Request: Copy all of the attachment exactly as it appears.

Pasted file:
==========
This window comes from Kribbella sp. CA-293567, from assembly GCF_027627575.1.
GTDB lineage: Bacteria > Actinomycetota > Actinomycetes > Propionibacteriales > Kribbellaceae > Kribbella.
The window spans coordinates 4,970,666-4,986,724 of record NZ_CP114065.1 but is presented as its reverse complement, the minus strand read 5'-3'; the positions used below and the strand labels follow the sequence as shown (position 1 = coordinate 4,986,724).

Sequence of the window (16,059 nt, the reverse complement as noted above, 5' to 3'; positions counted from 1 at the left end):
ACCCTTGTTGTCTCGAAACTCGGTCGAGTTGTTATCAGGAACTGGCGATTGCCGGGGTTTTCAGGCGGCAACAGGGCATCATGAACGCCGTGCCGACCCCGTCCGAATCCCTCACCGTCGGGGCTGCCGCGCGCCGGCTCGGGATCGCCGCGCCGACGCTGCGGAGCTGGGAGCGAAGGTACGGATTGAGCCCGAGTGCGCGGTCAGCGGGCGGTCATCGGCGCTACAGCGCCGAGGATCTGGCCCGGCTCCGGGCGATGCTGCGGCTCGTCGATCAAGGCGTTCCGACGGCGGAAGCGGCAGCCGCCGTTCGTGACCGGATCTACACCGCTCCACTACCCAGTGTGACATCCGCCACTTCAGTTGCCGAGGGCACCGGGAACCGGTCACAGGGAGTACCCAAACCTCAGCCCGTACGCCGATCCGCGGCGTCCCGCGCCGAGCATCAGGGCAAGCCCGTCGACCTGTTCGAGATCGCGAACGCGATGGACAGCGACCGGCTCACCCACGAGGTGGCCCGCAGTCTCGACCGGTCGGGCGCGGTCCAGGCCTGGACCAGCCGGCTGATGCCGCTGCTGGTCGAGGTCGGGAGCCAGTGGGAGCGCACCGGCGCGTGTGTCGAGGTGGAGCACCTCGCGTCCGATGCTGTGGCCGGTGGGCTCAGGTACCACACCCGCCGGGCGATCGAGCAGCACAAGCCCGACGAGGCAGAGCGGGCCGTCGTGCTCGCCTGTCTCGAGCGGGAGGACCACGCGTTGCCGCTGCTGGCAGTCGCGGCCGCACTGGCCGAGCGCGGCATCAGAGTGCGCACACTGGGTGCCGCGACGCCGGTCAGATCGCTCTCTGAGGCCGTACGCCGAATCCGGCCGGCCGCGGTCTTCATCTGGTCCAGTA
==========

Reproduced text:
This window comes from Kribbella sp. CA-293567, from assembly GCF_027627575.1.
GTDB lineage: Bacteria > Actinomycetota > Actinomycetes > Propionibacteriales > Kribbellaceae > Kribbella.
The window spans coordinates 4,970,666-4,986,724 of record NZ_CP114065.1 but is presented as its reverse complement, the minus strand read 5'-3'; the positions used below and the strand labels follow the sequence as shown (position 1 = coordinate 4,986,724).

Sequence of the window (16,059 nt, the reverse complement as noted above, 5' to 3'; positions counted from 1 at the left end):
ACCCTTGTTGTCTCGAAACTCGGTCGAGTTGTTATCAGGAACTGGCGATTGCCGGGGTTTTCAGGCGGCAACAGGGCATCATGAACGCCGTGCCGACCCCGTCCGAATCCCTCACCGTCGGGGCTGCCGCGCGCCGGCTCGGGATCGCCGCGCCGACGCTGCGGAGCTGGGAGCGAAGGTACGGATTGAGCCCGAGTGCGCGGTCAGCGGGCGGTCATCGGCGCTACAGCGCCGAGGATCTGGCCCGGCTCCGGGCGATGCTGCGGCTCGTCGATCAAGGCGTTCCGACGGCGGAAGCGGCAGCCGCCGTTCGTGACCGGATCTACACCGCTCCACTACCCAGTGTGACATCCGCCACTTCAGTTGCCGAGGGCACCGGGAACCGGTCACAGGGAGTACCCAAACCTCAGCCCGTACGCCGATCCGCGGCGTCCCGCGCCGAGCATCAGGGCAAGCCCGTCGACCTGTTCGAGATCGCGAACGCGATGGACAGCGACCGGCTCACCCACGAGGTGGCCCGCAGTCTCGACCGGTCGGGCGCGGTCCAGGCCTGGACCAGCCGGCTGATGCCGCTGCTGGTCGAGGTCGGGAGCCAGTGGGAGCGCACCGGCGCGTGTGTCGAGGTGGAGCACCTCGCGTCCGATGCTGTGGCCGGTGGGCTCAGGTACCACACCCGCCGGGCGATCGAGCAGCACAAGCCCGACGAGGCAGAGCGGGCCGTCGTGCTCGCCTGTCTCGAGCGGGAGGACCACGCGTTGCCGCTGCTGGCAGTCGCGGCCGCACTGGCCGAGCGCGGCATCAGAGTGCGCACACTGGGTGCCGCGACGCCGGTCAGATCGCTCTCTGAGGCCGTACGCCGAATCCGGCCGGCCGCGGTCTTCATCTGGTCCAGTA